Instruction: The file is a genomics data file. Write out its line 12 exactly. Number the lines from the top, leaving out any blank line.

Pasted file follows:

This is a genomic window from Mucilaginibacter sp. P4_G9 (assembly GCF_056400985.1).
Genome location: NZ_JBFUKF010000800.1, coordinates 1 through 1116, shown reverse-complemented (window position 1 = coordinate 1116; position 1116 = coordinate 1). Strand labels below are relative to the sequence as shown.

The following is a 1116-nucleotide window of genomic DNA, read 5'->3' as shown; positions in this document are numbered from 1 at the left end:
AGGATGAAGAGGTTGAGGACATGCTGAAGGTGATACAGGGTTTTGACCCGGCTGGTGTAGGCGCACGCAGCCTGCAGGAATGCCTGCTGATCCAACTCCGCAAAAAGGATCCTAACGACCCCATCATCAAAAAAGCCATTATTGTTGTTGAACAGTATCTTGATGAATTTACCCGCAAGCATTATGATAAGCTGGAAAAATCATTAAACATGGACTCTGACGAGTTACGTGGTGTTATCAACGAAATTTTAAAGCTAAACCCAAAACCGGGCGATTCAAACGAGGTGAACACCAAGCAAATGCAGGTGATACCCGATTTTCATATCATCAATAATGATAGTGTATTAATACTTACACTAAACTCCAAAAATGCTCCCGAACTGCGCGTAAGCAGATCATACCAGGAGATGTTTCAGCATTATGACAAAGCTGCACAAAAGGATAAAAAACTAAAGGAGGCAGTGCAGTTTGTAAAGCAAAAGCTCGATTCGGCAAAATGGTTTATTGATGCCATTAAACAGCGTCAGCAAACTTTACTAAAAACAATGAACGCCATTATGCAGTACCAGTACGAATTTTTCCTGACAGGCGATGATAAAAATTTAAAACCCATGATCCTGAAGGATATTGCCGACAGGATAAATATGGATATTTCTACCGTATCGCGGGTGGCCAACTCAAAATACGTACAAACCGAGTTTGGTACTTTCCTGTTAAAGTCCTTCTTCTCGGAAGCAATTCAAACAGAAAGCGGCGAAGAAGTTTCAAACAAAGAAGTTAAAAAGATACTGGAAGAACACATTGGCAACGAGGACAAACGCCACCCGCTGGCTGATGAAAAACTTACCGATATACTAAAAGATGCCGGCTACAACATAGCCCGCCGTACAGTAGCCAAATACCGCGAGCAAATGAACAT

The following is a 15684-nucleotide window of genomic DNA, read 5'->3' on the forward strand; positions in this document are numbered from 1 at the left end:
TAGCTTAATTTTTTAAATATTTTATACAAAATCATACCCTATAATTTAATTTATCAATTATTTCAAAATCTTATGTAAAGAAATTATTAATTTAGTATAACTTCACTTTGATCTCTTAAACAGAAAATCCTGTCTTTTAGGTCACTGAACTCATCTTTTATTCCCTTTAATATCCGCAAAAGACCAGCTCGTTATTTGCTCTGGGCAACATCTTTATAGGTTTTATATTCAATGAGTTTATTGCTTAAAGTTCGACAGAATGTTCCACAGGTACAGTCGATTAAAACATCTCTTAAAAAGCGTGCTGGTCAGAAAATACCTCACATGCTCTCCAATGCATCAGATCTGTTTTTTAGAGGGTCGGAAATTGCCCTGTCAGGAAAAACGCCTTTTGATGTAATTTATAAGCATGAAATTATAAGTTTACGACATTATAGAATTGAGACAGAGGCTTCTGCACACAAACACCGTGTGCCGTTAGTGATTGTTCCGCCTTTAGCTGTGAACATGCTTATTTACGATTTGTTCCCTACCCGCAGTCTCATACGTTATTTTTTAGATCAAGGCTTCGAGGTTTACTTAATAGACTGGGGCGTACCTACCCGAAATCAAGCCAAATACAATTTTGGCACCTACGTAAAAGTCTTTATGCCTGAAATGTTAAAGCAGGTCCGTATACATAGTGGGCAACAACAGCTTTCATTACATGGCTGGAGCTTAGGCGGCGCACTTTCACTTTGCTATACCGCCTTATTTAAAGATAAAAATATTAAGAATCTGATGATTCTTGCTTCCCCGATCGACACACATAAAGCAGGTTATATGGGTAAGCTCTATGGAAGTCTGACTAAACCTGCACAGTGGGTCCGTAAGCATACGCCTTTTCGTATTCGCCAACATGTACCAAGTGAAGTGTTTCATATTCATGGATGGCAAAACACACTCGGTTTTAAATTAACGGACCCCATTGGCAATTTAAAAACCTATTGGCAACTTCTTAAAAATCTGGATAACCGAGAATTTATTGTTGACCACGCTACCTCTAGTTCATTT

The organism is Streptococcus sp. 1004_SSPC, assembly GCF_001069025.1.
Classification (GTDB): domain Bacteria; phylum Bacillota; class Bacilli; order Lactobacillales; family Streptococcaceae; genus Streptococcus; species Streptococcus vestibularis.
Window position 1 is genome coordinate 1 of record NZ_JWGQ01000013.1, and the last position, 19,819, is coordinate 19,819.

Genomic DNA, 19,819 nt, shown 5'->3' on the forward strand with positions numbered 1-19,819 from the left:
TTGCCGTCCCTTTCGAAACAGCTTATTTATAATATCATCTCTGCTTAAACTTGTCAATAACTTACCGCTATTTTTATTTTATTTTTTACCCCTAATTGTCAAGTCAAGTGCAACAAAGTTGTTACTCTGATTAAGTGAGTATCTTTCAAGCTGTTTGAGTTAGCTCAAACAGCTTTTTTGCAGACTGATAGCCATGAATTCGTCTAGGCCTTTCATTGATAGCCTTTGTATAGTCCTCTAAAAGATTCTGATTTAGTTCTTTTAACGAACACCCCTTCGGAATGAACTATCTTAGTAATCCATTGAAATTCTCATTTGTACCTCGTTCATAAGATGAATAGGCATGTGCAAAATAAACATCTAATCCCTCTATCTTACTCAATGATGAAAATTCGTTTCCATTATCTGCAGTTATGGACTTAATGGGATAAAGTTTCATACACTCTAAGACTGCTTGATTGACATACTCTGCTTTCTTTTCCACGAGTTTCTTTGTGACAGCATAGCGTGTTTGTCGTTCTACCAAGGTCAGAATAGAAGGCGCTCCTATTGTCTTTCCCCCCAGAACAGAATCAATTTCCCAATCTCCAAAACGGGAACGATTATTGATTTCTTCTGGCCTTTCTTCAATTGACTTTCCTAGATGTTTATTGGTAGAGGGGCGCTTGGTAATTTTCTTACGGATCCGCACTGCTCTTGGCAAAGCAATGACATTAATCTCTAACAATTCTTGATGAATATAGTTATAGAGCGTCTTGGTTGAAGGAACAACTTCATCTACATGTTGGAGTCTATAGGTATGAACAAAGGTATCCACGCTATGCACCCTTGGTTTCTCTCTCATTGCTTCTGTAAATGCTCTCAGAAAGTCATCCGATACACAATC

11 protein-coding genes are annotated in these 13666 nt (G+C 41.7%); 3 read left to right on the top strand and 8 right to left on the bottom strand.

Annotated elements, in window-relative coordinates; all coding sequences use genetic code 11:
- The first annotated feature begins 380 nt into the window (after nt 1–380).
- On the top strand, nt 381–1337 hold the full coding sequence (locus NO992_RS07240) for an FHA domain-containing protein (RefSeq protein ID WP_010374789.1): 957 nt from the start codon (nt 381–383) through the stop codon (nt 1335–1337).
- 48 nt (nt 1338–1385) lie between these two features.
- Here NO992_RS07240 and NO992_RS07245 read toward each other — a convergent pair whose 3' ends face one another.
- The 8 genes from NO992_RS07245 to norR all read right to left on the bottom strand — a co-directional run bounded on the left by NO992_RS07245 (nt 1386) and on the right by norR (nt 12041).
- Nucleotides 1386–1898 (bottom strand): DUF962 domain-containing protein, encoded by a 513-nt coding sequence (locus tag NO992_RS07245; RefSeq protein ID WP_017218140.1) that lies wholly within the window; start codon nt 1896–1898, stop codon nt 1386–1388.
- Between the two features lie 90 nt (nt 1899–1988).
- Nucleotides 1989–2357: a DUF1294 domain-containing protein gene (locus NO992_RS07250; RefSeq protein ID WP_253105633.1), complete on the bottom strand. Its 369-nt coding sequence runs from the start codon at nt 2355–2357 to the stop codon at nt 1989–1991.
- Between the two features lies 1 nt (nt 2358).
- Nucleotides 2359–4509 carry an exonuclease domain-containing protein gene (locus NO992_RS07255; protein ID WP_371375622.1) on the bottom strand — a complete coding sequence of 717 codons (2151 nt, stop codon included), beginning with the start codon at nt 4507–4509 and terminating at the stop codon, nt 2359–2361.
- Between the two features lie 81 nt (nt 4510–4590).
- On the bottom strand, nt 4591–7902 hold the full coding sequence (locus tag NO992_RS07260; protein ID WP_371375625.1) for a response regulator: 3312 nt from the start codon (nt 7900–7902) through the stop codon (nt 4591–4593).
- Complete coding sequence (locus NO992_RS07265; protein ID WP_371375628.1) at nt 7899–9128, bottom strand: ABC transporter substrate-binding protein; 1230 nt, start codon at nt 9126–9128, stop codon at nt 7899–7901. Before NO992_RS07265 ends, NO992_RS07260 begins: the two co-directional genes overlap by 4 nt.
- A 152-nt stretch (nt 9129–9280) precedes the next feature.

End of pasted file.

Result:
11 protein-coding genes are annotated in these 13666 nt (G+C 41.7%); 3 read left to right on the top strand and 8 right to left on the bottom strand.